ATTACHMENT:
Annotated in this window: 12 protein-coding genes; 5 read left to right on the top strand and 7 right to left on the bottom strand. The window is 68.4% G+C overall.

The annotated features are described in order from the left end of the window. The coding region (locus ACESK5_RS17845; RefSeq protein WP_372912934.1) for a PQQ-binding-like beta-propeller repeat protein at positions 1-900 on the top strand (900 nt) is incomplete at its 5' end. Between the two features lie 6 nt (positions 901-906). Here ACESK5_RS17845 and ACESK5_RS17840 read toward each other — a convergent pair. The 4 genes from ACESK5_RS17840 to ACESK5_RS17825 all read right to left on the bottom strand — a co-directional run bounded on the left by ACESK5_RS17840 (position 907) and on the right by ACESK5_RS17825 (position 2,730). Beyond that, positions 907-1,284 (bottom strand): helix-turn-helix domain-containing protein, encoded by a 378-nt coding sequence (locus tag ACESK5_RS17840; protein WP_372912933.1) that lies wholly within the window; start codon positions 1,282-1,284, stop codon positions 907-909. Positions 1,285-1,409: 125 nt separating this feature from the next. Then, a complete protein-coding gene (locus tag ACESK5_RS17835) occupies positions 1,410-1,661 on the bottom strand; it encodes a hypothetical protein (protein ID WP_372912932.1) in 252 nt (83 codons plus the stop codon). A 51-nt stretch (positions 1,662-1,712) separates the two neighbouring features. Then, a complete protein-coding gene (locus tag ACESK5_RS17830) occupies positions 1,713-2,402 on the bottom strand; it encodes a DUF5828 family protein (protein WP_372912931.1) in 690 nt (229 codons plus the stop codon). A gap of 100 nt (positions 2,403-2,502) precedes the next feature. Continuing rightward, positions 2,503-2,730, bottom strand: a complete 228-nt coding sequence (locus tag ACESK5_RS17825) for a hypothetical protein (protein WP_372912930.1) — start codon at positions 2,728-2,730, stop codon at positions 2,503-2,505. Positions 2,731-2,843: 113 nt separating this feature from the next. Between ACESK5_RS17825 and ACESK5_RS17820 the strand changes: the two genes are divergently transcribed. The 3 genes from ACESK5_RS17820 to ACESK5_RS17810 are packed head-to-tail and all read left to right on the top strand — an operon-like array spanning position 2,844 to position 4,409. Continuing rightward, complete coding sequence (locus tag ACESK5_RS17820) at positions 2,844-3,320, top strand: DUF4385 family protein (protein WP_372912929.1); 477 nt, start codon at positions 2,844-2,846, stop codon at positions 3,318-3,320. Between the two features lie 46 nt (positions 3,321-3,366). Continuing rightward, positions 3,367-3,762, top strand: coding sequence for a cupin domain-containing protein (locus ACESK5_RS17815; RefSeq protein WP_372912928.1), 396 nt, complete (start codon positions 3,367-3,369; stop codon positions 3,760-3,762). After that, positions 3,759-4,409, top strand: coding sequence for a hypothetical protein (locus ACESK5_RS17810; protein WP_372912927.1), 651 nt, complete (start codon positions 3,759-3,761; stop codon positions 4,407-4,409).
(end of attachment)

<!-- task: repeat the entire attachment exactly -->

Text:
Annotated in this window: 12 protein-coding genes; 5 read left to right on the top strand and 7 right to left on the bottom strand. The window is 68.4% G+C overall.

The annotated features are described in order from the left end of the window. The coding region (locus ACESK5_RS17845; RefSeq protein WP_372912934.1) for a PQQ-binding-like beta-propeller repeat protein at positions 1-900 on the top strand (900 nt) is incomplete at its 5' end. Between the two features lie 6 nt (positions 901-906). Here ACESK5_RS17845 and ACESK5_RS17840 read toward each other — a convergent pair. The 4 genes from ACESK5_RS17840 to ACESK5_RS17825 all read right to left on the bottom strand — a co-directional run bounded on the left by ACESK5_RS17840 (position 907) and on the right by ACESK5_RS17825 (position 2,730). Beyond that, positions 907-1,284 (bottom strand): helix-turn-helix domain-containing protein, encoded by a 378-nt coding sequence (locus tag ACESK5_RS17840; protein WP_372912933.1) that lies wholly within the window; start codon positions 1,282-1,284, stop codon positions 907-909. Positions 1,285-1,409: 125 nt separating this feature from the next. Then, a complete protein-coding gene (locus tag ACESK5_RS17835) occupies positions 1,410-1,661 on the bottom strand; it encodes a hypothetical protein (protein ID WP_372912932.1) in 252 nt (83 codons plus the stop codon). A 51-nt stretch (positions 1,662-1,712) separates the two neighbouring features. Then, a complete protein-coding gene (locus tag ACESK5_RS17830) occupies positions 1,713-2,402 on the bottom strand; it encodes a DUF5828 family protein (protein WP_372912931.1) in 690 nt (229 codons plus the stop codon). A gap of 100 nt (positions 2,403-2,502) precedes the next feature. Continuing rightward, positions 2,503-2,730, bottom strand: a complete 228-nt coding sequence (locus tag ACESK5_RS17825) for a hypothetical protein (protein WP_372912930.1) — start codon at positions 2,728-2,730, stop codon at positions 2,503-2,505. Positions 2,731-2,843: 113 nt separating this feature from the next. Between ACESK5_RS17825 and ACESK5_RS17820 the strand changes: the two genes are divergently transcribed. The 3 genes from ACESK5_RS17820 to ACESK5_RS17810 are packed head-to-tail and all read left to right on the top strand — an operon-like array spanning position 2,844 to position 4,409. Continuing rightward, complete coding sequence (locus tag ACESK5_RS17820) at positions 2,844-3,320, top strand: DUF4385 family protein (protein WP_372912929.1); 477 nt, start codon at positions 2,844-2,846, stop codon at positions 3,318-3,320. Between the two features lie 46 nt (positions 3,321-3,366). Continuing rightward, positions 3,367-3,762, top strand: coding sequence for a cupin domain-containing protein (locus ACESK5_RS17815; RefSeq protein WP_372912928.1), 396 nt, complete (start codon positions 3,367-3,369; stop codon positions 3,760-3,762). After that, positions 3,759-4,409, top strand: coding sequence for a hypothetical protein (locus ACESK5_RS17810; protein WP_372912927.1), 651 nt, complete (start codon positions 3,759-3,761; stop codon positions 4,407-4,409).